Thursday, 11 April 2019

Back to Oz ... A walk in the rain forest

After lunch (Thursday 21st Feb) we headed through Otway National Park to Maits Rest an area of temperate rain forest named after the Otway region's first forestry officer Maitland Bryant and was opened to visitors in 1993.  It was fascinating!

On our travels we'd seen lots of trees like this one with what looked as if the bark had come away from the upper part of the tree.  We found out from our tour guide (who says that the tree was named for him) that it's a native Mountain Ash (Eucalyptus regnans), one of the giants of the forest growing to over 100 metres.  These trees constantly shed their bark to help enrich the forest floor and soil.

My brother Garry and his wife Sue giving a bit of perspective against one of these giants!

Ash, our guide showed us how the forest rejuvenates itself ... when a tree falls and starts to decay other young trees close by take nutrients from it until the tree is completely destroyed ...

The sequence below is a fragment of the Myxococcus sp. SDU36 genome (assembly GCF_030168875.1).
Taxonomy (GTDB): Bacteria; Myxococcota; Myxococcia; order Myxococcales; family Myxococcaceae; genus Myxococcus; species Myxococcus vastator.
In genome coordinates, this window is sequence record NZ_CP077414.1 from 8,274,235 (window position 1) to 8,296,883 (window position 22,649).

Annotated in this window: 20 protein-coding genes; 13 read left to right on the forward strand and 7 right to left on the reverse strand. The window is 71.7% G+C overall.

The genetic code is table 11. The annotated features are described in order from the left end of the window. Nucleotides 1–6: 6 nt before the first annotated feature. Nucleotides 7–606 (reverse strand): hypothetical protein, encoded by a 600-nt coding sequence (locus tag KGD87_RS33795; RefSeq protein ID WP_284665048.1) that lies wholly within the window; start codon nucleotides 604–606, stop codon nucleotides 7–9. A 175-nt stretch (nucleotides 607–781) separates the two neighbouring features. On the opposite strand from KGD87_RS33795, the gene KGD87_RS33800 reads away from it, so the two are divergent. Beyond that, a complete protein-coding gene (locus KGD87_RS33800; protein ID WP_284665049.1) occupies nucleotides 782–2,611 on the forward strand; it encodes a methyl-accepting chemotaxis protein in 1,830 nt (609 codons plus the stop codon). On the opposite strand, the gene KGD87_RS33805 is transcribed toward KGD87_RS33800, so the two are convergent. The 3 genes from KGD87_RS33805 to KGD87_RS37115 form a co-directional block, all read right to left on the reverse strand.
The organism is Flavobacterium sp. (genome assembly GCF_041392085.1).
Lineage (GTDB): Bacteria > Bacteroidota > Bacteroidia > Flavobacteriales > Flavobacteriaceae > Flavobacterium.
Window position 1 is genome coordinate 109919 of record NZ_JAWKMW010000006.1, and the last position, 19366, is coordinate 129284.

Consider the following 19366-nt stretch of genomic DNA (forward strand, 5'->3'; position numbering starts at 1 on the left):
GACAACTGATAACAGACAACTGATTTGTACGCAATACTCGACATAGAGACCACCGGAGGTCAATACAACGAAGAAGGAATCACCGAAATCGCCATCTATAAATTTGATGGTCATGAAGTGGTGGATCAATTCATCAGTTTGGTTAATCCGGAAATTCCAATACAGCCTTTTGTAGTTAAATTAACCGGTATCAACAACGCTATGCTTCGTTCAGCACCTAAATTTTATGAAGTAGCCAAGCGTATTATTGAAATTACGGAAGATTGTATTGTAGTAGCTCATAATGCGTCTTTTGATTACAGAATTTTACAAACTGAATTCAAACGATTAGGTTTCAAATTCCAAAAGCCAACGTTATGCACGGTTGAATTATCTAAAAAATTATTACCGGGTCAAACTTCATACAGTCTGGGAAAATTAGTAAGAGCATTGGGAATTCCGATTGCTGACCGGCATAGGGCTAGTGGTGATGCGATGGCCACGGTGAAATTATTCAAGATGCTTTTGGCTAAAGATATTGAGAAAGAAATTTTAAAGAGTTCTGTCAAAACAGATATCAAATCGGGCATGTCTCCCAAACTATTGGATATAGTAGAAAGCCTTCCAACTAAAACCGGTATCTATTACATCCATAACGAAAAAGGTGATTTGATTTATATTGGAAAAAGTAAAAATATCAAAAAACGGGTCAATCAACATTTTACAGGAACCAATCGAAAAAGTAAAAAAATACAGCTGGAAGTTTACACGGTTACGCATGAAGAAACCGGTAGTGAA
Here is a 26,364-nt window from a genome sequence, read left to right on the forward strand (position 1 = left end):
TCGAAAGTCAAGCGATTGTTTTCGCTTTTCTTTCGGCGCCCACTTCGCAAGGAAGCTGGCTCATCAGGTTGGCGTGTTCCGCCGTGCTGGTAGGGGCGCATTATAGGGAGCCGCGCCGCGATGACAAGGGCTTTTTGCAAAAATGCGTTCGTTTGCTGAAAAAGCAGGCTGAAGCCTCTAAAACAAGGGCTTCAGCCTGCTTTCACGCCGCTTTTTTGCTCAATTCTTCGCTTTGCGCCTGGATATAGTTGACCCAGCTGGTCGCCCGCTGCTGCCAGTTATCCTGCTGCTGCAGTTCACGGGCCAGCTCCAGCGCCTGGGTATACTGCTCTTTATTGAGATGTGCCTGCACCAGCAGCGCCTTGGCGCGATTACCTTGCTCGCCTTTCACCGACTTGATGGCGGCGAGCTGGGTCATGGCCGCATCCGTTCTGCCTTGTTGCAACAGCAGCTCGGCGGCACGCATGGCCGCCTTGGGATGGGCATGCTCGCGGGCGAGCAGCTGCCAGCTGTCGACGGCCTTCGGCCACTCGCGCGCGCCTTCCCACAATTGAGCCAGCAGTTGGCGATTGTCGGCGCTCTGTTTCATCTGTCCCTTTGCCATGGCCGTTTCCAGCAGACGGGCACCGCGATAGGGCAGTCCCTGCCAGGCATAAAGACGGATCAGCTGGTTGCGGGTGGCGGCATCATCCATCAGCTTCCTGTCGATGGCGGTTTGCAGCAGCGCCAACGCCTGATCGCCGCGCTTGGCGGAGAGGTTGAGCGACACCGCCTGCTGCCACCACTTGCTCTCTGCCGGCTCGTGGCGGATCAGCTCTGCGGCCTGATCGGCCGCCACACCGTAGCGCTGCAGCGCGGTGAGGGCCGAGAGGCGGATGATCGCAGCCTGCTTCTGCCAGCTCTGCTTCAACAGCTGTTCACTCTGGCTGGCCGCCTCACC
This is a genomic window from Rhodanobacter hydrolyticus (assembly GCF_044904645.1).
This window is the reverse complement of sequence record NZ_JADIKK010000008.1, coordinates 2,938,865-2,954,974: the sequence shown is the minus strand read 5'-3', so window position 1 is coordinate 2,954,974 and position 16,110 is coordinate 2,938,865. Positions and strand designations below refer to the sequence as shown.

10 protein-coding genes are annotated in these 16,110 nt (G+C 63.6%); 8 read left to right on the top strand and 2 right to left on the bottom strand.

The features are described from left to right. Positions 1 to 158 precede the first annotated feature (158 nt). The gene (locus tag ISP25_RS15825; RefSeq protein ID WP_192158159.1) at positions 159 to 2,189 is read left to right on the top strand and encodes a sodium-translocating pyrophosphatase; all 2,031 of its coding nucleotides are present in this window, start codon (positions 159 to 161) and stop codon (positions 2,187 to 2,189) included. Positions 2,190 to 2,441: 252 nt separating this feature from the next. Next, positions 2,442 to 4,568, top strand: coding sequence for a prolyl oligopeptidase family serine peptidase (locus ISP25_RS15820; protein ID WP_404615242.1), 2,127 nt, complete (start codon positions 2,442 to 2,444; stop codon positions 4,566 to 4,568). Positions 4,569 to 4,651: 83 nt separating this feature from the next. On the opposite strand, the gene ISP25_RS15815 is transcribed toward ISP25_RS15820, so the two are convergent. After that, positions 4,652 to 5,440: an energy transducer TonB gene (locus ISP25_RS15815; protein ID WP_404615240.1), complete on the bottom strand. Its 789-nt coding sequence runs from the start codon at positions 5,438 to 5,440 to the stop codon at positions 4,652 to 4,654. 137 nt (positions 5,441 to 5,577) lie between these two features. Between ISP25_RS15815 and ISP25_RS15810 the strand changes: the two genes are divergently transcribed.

creating, many years later, arches under the trunks of those once saplings ...
some being big enough to shelter in!

Ash is explaining that some of these native slow growing Tree Ferns are 400 years old.  I'm glad it wasn't raining when we visited, think of all those drips from the ferns!
Looking down the hill at the canopies of the ferns which can grow to a diameter of 20 feet.
Otway Rain Forest is marked my by red star just about half way along the Great Ocean Road

Once everyone had boarded the coach we set off again.  Ash our guide is also our driver and he has very good eyes for spotting interesting things.  Just a few minutes on the road and he pulled in and called to us that he'd seen a Koala in a tree.  We all trooped off and saw this beauty ...

Ash explained that Koalas (they are not bears!) spend 19 hours each day asleep and for the other 5 they eat eucalyptus leaves ... but not from any old eucalyptus tree ... it will only eat the type of leaf that his mother was eating when he/she was born.  These leaves give them all the nutrients and fluid that they need, if a koala is seen drinking water it's because he's ill. 

Watch this space for more of our adventures in Australia.

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